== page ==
Considering Health Savings Accounts

by Melih Oztalay - Date: 2007-03-20 - Word Count: 560 Share This!

Since Health Savings Accounts (HSAs) were created by the Medicare bill signed into law in 2003 they are being considered by more and more Texans as a health insurance option. Here is a quick overview on a complicated subject.

What's a Health Savings Account (HSA)?
They have two parts. The first part is a qualified high-deductible health insurance policy that covers large medical bills. The second part of the Health Savings Account is an investment account or retirement account from which you can withdraw money tax-free for medical care. If you don't withdraw the money for medical expenses, the money accumulates with tax-free interest until the age of 65, when you can withdraw it for any purpose and pay normal income taxes.

Who's eligible for an HSA?
Anyone under age 65 who buys a qualified high-deductible health insurance policy can open an HSA. If you're covered by another health insurance policy that isn't a qualified high-deductible plan (either as an individual or a dependent), you're not eligible for an HSA. If, however, you are eligible, you can still carry other accident, disability, dental, vision and long-term care insurance policies.

How much can I contribute annually to an HSA?
For 2007, you can contribute up to $2,850 for individual coverage or $5,650 for families. If you're 55 and older, you can make a catch-up contribution of $800. Legislation approved at the end of last year allows you to contribute up to these limits, even if your insurance deductible is less.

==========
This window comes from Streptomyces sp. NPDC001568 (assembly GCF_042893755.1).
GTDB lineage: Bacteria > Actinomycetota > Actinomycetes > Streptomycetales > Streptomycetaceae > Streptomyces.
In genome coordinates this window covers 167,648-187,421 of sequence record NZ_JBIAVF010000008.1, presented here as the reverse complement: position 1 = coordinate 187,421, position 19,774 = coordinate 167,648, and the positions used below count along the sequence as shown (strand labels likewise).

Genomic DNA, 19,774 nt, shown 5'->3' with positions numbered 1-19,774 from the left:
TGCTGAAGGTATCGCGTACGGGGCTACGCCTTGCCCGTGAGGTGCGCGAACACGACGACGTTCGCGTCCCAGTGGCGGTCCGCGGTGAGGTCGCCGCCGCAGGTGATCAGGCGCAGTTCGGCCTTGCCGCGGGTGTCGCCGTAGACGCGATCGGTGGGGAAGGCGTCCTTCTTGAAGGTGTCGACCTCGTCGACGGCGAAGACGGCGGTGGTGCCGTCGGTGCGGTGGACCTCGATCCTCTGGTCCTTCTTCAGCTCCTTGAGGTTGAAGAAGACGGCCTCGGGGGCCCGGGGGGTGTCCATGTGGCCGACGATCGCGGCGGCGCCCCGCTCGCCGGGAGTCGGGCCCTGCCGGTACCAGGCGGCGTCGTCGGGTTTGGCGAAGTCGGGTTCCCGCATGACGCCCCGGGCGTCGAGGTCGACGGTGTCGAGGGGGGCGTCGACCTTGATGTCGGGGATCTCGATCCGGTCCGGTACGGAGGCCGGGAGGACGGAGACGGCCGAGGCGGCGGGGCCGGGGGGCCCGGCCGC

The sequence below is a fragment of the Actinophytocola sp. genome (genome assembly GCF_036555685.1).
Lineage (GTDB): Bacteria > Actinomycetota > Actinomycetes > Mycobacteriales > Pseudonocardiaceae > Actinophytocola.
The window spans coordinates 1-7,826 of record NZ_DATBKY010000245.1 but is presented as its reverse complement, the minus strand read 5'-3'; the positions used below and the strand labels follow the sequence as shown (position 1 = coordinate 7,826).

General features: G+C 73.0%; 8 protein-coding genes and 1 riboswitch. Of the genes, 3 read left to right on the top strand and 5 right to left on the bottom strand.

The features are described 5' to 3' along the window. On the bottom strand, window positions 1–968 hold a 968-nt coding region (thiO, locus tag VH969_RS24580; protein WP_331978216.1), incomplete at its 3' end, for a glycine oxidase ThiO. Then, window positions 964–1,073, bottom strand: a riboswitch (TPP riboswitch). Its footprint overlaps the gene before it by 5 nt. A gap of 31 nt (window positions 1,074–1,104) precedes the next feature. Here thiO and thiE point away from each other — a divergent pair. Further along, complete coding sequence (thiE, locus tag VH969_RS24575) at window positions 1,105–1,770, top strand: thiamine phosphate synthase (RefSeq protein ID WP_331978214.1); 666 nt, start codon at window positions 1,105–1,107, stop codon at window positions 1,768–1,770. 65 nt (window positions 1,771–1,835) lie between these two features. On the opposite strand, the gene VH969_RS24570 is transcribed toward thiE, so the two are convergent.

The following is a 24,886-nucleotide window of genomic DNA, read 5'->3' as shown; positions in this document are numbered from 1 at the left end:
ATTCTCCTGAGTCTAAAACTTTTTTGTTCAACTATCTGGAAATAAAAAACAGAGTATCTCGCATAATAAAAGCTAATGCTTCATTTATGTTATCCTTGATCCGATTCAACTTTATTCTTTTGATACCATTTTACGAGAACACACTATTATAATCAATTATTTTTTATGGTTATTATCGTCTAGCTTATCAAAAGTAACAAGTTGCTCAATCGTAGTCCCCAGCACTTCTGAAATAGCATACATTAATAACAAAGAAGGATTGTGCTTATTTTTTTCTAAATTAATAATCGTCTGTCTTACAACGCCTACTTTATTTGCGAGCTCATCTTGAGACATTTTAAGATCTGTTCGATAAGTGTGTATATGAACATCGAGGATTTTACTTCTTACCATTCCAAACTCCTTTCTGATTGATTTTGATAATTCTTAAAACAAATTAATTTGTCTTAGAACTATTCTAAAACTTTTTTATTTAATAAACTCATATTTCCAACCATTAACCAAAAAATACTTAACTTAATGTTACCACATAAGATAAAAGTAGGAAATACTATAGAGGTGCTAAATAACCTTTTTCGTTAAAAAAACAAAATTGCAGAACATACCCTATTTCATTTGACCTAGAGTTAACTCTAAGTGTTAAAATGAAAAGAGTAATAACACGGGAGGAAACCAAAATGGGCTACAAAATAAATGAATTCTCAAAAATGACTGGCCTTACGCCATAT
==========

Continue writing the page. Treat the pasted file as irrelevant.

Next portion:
Can any high-deductible health insurance policy qualify for an HSA?
Any high-deductible health insurance policy can qualify, as long as it meets the IRS requirements. The deductible must be at least $1,050 for individuals or $2,100 for families, and the annual out-of-pocket expenses cannot exceed $5,250 for an individual or $10,500 for a family. This includes deductibles and co-payments, but not premiums. So you can buy an individual high-deductible healthcare policy, or purchase one through your employer.

To qualify as an HSA-eligible policy in 2007, your health insurance plan must have a deductible of at least $1,100 for individual coverage or $2,200 for families. You can then make a contribution to your HSA up to the amount of the deductible each year. If you're buying an individual plan, be sure to ask your health insurance company if it is an "HSA qualified" high deductible plan. Not all high deductible plans are eligible, or "qualified".

Where can I get an HSA-Eligible Plan?
First you need a qualified high deductible plan. Finding a plan depends on whether you get it through your employer or purchase individual insurance.
Employer Insurance -If you get health insurance through your employer, ask about the HSA-eligible option during the group policy's open-enrollment period, which is generally in the fall. Or talk to your benefits manager to see if HSAs will be on your health insurance menu. Choosing an HSA could significantly reduce your share of premiums, and some employers may opt to fund all or part of the HSA, much like a 401(k)-style match.

Your individual insurance company or employer will then almost certainly direct you to their preferred vendor for the administration of your HSA account. Using the preferred vendor is usually to your advantage as data is more easily transferred between the insurance company and the HSA administrator and you get a break on the administration fees. You are, however, free to chose another HSA administrator if you prefer.

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Melih ("may-lee") Oztalay, CEOSmartFinds Internet MarketingWeb: www.precedent.comEMail: melih@hsfideas.comPrecedent - Health Insurance For The Rest Of Us

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